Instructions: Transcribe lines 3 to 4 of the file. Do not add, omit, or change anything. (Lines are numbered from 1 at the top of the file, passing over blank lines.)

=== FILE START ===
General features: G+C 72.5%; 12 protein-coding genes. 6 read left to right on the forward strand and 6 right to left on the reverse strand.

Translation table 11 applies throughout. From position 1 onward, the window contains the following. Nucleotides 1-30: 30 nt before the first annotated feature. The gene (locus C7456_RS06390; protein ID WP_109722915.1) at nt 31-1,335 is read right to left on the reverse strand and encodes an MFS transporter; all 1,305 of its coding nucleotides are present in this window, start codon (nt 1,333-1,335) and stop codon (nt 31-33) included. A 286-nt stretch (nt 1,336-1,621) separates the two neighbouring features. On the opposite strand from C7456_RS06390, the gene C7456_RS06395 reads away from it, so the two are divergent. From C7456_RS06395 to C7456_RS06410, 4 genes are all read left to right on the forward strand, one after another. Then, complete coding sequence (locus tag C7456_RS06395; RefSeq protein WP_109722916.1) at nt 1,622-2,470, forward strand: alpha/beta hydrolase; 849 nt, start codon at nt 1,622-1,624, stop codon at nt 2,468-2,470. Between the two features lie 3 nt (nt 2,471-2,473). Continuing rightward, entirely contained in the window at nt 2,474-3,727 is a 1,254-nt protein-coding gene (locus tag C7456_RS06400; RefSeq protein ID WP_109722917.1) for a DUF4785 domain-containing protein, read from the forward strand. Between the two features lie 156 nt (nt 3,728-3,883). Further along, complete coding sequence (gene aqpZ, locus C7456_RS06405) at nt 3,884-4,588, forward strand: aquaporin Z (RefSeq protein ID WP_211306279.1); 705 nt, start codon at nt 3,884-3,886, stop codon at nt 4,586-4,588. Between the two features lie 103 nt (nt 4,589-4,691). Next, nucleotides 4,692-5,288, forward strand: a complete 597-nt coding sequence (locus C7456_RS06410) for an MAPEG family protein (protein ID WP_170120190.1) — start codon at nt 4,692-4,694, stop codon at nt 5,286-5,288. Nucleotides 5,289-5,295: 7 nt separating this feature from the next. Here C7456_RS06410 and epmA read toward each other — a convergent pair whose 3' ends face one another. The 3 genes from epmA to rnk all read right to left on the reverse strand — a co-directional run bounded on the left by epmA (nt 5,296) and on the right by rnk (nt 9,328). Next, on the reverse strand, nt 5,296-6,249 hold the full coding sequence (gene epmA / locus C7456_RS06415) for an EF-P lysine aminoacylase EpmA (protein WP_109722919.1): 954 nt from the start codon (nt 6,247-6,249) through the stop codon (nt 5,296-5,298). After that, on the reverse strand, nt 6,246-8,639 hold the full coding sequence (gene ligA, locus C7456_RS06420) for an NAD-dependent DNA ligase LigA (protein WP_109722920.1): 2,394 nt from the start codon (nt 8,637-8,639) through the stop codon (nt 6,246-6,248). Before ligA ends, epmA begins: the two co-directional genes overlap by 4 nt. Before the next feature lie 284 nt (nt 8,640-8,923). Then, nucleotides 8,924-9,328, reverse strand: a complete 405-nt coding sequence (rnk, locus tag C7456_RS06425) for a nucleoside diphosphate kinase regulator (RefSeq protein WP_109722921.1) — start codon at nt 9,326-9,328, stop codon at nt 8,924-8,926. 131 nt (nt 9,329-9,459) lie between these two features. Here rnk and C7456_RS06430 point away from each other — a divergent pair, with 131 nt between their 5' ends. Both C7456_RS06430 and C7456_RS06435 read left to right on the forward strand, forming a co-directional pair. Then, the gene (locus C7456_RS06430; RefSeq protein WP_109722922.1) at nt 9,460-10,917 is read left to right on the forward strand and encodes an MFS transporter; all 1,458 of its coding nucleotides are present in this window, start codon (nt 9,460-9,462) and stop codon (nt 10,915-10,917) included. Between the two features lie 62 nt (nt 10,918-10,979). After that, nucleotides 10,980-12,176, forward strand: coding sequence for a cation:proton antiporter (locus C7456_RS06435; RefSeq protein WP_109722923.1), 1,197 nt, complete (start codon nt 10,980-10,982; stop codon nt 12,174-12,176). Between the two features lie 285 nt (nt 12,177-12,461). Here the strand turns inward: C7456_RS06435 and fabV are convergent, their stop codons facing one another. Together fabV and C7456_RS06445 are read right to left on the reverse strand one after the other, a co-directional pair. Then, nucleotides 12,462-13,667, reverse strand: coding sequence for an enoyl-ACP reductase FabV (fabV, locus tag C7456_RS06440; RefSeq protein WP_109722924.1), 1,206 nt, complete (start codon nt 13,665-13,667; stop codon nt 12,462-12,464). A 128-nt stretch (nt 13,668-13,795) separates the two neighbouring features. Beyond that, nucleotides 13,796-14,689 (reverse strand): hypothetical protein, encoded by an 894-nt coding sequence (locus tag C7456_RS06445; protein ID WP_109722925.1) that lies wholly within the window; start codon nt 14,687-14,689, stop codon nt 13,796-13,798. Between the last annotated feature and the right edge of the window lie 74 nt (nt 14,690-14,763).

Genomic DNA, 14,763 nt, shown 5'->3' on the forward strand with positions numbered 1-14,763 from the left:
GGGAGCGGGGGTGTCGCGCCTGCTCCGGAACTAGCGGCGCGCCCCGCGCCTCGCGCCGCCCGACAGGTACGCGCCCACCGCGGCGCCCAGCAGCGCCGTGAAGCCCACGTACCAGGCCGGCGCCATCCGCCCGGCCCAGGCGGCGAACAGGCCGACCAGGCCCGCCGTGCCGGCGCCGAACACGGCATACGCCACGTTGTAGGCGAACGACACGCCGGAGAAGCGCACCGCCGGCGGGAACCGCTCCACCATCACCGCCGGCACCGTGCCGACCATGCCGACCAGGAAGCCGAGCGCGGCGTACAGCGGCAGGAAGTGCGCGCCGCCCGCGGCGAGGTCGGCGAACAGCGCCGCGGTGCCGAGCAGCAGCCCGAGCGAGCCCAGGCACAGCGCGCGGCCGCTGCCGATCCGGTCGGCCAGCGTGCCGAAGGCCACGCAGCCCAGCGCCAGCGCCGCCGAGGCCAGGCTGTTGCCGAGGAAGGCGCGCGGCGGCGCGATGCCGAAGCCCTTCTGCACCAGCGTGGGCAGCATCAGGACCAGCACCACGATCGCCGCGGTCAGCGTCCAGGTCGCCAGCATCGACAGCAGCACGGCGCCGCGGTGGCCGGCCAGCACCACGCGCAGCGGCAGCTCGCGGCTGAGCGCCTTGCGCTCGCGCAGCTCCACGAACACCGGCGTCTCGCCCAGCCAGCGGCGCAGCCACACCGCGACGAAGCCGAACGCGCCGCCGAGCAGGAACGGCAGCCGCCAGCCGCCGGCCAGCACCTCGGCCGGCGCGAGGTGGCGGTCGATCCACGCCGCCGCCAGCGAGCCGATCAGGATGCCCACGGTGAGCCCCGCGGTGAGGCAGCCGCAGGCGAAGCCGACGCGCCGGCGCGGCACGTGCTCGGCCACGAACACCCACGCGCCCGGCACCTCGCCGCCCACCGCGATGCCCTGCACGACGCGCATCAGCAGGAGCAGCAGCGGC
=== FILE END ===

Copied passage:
Genomic DNA, 14,763 nt, shown 5'->3' on the forward strand with positions numbered 1-14,763 from the left:
GGGAGCGGGGGTGTCGCGCCTGCTCCGGAACTAGCGGCGCGCCCCGCGCCTCGCGCCGCCCGACAGGTACGCGCCCACCGCGGCGCCCAGCAGCGCCGTGAAGCCCACGTACCAGGCCGGCGCCATCCGCCCGGCCCAGGCGGCGAACAGGCCGACCAGGCCCGCCGTGCCGGCGCCGAACACGGCATACGCCACGTTGTAGGCGAACGACACGCCGGAGAAGCGCACCGCCGGCGGGAACCGCTCCACCATCACCGCCGGCACCGTGCCGACCATGCCGACCAGGAAGCCGAGCGCGGCGTACAGCGGCAGGAAGTGCGCGCCGCCCGCGGCGAGGTCGGCGAACAGCGCCGCGGTGCCGAGCAGCAGCCCGAGCGAGCCCAGGCACAGCGCGCGGCCGCTGCCGATCCGGTCGGCCAGCGTGCCGAAGGCCACGCAGCCCAGCGCCAGCGCCGCCGAGGCCAGGCTGTTGCCGAGGAAGGCGCGCGGCGGCGCGATGCCGAAGCCCTTCTGCACCAGCGTGGGCAGCATCAGGACCAGCACCACGATCGCCGCGGTCAGCGTCCAGGTCGCCAGCATCGACAGCAGCACGGCGCCGCGGTGGCCGGCCAGCACCACGCGCAGCGGCAGCTCGCGGCTGAGCGCCTTGCGCTCGCGCAGCTCCACGAACACCGGCGTCTCGCCCAGCCAGCGGCGCAGCCACACCGCGACGAAGCCGAACGCGCCGCCGAGCAGGAACGGCAGCCGCCAGCCGCCGGCCAGCACCTCGGCCGGCGCGAGGTGGCGGTCGATCCACGCCGCCGCCAGCGAGCCGATCAGGATGCCCACGGTGAGCCCCGCGGTGAGGCAGCCGCAGGCGAAGCCGACGCGCCGGCGCGGCACGTGCTCGGCCACGAACACCCACGCGCCCGGCACCTCGCCGCCCACCGCGATGCCCTGCACGACGCGCATCAGCAGGAGCAGCAGCGGC